Adaptive functioning and functional reading skills in Williams syndrome
thesisposted on 28.03.2022, 17:27 by Gabrielle Brawn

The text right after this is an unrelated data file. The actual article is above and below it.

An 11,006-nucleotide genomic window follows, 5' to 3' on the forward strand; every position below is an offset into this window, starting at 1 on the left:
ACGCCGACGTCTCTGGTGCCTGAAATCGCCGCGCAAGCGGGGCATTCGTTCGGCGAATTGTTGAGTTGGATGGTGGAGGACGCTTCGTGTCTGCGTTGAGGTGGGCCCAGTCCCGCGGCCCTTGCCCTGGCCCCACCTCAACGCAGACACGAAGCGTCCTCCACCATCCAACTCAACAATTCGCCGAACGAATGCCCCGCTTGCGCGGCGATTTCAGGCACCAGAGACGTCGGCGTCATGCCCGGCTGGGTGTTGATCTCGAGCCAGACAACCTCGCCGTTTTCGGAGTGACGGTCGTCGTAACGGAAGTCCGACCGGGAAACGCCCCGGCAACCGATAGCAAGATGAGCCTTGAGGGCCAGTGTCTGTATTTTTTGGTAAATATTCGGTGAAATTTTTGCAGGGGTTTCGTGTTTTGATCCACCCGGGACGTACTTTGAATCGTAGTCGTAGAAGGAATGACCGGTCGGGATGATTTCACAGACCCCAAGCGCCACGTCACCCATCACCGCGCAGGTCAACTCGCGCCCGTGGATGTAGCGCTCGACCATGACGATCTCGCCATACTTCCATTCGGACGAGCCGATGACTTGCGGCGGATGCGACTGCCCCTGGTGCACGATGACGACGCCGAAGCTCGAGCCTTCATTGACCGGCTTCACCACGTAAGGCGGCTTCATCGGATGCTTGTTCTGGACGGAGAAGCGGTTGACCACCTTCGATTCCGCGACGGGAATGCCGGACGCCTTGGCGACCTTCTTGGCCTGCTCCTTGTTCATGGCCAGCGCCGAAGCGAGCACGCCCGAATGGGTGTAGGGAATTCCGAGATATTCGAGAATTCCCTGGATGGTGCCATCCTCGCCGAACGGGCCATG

This thesis investigated adaptive functioning or everyday living skills in Williams syndrome (WS) and considered the relationship between adaptive functioning with demographic and environment variables and functional reading skills. WS is a genetic disorder, resulting from a microdeletion on chromosome 7, with a prevalence of approximately 1 in 7,500 births. There are characteristic physical and behavioural features of WS and the intellectual and cognitive profile of the disorder has been studied extensively due to interesting peaks and valleys of ability. Less well understood is the profile of adaptive functioning in WS and the profile of reading abilities. This thesis comprises of a general introduction, three chapters and a conclusion. The introduction explains the conceptual links between the three main chapters from a design and research perspective. Chapter One is a systematic review of adaptive functioning in WS and includes 15 published studies and 3 Ph.D dissertations. The relationship between adaptive skills and demographic variables such as age, gender and intellect were considered. The review found the overall level of adaptive functioning to be low in WS; however, there was evidence of age related changes with adults demonstrating comparatively lower skills when compared to children and adolescents. Also, the pattern of relative strengths and weaknesses was different across these age spans. Methodological evaluation found that further research into adaptive functioning was warranted in WS, with updated assessment tools, further investigation of age-related differences, along with the inclusion of environmental factors which may contribute to adaptive functioning. The second chapter follows on from this review, with an empirical study that aimed to investigate adaptive functioning in WS across the age range of children through to adults using an up-to-date measure of adaptive functioning. Environmental contributions to adaptive functioning were also explored. Thirty individuals with a genetically confirmed diagnosis of WS, all with the common ~1.6Mb deletion participated in the study. Global adaptive functioning was considered, as were domain and subdomain scores. Group averages were explored, as well as individual profiles of strength and weakness. The study revealed significant variability in adaptive abilities, and while neither gender nor intellectual functioning were found to be related to adaptive functioning, chronological age and some aspects of the family environment were found to significantly relate to adaptive abilities. The third chapter investigated functional literacy abilities in WS to consider whether reading abilities were found to be related to adaptive functioning, in particular, independence in daily activities, such as telling the time, managing money, job skills etc. A cognitive neuropsychological approach was used to examine lexical and nonlexical reading abilities in WS to determine whether there was any evidence of different reading patterns, along with cognitive and intellectual correlates of reading. Reading was found to be significantly related to adaptive abilities. Findings highlighted the importance of appropriate and ongoing reading instruction for people with WS, including children and adults. The thesis provides evidence that an understanding of adaptive abilities in special populations such as WS is critical, not only for diagnostic purposes, but also to assist with planning appropriate educational, vocational and recreational opportunities and support for these individuals and their caregivers, to promote independence. A particularly strong message of the findings from this thesis is that adults with WS require ongoing efforts to ensure an enriched environment that leads to further opportunities for further education, social interaction, routine and personal growth.